Capital gains distribution season is fast approaching, and while Vanguard will provide more information later in November, I have a sneak peek of what’s to come.
Every December, Vanguard, like all its mutual fund industry competitors, pays out interest, income and capital gains that have accumulated over the year. This isn’t a choice—it’s a legal requirement.
I will go into the ins and outs of capital gains distributions in the weeks ahead—and provide you with a schedule of when each Vanguard fund is paying out to shareholders. But here are the basics.
Every fund, even index funds, engages in at least a little trading activity during the year. When the fund tallies up its trades near the end of the year, if the profits outweigh the losses from all of those sales, then the net realized “capital gains” must be distributed to shareholders.
As a fund shareholder, you are taxed on the capital gains you receive, even if you reinvest the distribution straight back into the fund. (Though you don’t have to worry about this for funds you hold in retirement accounts like a 401(k) or IRA.) So, the question of how much investors will receive in capital gains is always top of mind as the end of the year approaches.
I expect Vanguard will provide an estimate of how much its funds will distribute on November 13. But we don’t have to wait to start planning.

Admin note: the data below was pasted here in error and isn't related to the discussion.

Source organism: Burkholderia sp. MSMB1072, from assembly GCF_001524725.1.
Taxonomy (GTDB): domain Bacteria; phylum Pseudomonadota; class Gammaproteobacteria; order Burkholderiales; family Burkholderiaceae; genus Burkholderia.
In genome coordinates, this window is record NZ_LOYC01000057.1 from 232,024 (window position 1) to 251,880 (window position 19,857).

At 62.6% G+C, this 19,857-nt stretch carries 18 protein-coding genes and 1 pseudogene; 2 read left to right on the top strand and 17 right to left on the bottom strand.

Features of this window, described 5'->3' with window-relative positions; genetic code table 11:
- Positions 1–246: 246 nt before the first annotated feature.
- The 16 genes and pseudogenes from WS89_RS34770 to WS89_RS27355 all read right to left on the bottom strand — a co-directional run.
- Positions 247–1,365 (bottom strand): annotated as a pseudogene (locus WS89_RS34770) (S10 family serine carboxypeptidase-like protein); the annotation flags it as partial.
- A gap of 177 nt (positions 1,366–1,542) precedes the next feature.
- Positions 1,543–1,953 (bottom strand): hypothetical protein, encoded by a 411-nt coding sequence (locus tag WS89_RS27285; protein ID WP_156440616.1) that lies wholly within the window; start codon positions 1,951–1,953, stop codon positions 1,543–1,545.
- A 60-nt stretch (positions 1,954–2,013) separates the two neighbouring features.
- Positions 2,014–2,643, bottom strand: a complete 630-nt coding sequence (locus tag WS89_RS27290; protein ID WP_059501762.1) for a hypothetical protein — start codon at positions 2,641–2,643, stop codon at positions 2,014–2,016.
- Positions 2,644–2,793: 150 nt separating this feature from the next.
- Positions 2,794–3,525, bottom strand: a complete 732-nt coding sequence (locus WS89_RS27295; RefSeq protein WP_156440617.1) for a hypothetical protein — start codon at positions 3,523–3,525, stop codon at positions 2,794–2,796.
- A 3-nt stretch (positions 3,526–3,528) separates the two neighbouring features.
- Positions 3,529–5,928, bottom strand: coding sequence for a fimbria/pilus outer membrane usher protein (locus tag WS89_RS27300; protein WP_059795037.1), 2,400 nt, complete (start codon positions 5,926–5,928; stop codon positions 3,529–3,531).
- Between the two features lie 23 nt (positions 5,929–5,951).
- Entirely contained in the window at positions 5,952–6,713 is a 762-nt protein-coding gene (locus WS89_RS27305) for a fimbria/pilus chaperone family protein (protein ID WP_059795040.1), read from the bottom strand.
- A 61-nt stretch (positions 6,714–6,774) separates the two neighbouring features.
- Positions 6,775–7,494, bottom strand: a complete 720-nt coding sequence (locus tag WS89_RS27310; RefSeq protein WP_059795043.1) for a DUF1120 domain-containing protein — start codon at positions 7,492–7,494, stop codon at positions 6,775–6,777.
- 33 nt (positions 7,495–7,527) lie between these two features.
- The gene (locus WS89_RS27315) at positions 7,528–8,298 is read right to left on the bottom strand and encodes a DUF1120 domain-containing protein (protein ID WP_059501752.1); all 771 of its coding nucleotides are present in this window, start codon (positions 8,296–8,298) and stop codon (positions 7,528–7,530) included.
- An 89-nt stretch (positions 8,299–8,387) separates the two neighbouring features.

We can get a jump on things because Vanguard leads the industry when it comes to transparency on capital gains.
Every month, Vanguard reports on the capital gains status for each of its funds, indicating the net profits (or losses) each fund has generated for the year to date. I’m unaware of any other fund company that does this—and I applaud Vanguard for it.
This data gives shareholders early and fairly accurate insights into how much each fund is poised to distribute as the year comes to a close.
While the numbers can (and do) change before distributions are paid, the changes tend to be pretty small between September and December unless exogenous events—such as a large redemption or investment or Vanguard firing a manager—change the portfolio’s constitution.
In the table below, you can find all of the Vanguard funds that had realized gains on the books as of September 30.